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According to a new Coventry whitepaper, engaging a pharmacy nurse as soon as potential risks are identified is the most proactive approach to patient education and safety.

Pharmacy nurses are specially trained case managers who focus on at-risk claims due to emerging and complex pharmacy utilization, and communicate with prescribing physicians, injured workers, and claims handlers to positively impact drug utilization.

By using a wider lens to manage all aspects of the claim, these nurses:

— Ensure patient engagement, safety, and education.
— Confirm pharmacy utilization is medically appropriate and supports a timely recovery.
— Enable timely medical stability and return-to-work.
— Consult with case managers when complex pharmacy issues are identified on open claims.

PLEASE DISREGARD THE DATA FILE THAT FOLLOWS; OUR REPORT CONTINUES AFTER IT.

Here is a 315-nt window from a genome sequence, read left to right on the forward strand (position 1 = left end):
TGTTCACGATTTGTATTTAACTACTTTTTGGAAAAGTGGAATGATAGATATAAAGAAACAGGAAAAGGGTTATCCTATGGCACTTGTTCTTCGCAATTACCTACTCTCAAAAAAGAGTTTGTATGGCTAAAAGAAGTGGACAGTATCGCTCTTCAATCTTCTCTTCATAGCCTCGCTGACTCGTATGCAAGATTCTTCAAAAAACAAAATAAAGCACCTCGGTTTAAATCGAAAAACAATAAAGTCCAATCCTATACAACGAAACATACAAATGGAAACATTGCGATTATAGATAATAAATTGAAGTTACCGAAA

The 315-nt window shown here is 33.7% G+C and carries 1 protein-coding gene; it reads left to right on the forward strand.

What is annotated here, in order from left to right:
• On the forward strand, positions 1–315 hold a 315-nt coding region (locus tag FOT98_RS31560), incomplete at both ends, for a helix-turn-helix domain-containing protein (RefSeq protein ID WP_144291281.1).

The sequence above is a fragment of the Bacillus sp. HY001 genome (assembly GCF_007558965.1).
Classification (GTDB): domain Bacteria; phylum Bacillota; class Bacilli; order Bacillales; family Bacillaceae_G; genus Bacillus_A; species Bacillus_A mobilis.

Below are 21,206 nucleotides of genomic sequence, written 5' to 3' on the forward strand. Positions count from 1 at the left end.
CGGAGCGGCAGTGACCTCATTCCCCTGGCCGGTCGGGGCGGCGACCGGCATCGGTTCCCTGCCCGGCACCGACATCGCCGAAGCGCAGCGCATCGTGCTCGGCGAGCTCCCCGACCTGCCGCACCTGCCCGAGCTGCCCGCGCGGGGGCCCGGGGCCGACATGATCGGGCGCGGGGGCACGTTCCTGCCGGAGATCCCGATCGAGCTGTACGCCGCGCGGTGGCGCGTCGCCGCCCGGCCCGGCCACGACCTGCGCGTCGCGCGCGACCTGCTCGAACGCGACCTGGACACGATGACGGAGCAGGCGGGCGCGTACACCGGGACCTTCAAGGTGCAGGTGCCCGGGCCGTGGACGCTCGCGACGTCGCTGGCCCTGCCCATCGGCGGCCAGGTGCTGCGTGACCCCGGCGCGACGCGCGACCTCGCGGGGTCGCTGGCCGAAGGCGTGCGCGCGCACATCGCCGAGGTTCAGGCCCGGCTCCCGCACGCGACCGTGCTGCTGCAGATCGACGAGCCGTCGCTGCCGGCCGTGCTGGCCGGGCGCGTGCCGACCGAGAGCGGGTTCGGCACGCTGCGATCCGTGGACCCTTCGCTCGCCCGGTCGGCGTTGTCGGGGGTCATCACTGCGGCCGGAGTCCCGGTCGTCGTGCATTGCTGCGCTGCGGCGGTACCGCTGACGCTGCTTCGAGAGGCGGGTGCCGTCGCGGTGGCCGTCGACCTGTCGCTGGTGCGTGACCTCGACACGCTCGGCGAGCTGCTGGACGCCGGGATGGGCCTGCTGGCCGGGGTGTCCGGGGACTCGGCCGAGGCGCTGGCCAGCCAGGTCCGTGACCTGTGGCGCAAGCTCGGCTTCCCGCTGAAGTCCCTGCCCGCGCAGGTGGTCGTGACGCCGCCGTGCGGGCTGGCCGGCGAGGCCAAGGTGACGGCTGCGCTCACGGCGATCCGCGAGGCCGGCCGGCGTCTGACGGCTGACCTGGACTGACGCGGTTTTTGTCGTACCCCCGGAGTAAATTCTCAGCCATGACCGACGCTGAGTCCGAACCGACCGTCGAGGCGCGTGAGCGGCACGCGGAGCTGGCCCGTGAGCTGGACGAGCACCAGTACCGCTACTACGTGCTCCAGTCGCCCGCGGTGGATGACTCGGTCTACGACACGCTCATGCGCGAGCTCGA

— Provide consultation to claims handlers on pharmacy questions and issues.
— Review monthly pharmacy trend reports.
— Collaborate with clinical pharmacists on alternative medications.
— Utilize drug utilization assessment (DUA) to assist in provider discussions.

A pharmacy nurse can work quickly to identify concerning medications to reduce the likelihood of addiction. During early narcotic intervention, pharmacy nurses can call the prescriber to discuss alternative treatment plans to influence future prescribing habits and decrease narcotic utilization.

From first opioid utilization through discontinuation, a pharmacy nurse can support patients at each step of therapy, advocating for the safe and effective discontinuation of opioids for injured workers.

For employers dealing with existing claims, pharmacy nurses can also step in and make significant impacts on older claims with sizeable pharmacy utilization. The nurse reviews the pharmacy history and collaborates with the pharmacy benefit manager (PBM), provider, and injured worker to identify opportunities to reduce overall drug utilization while improving patient safety.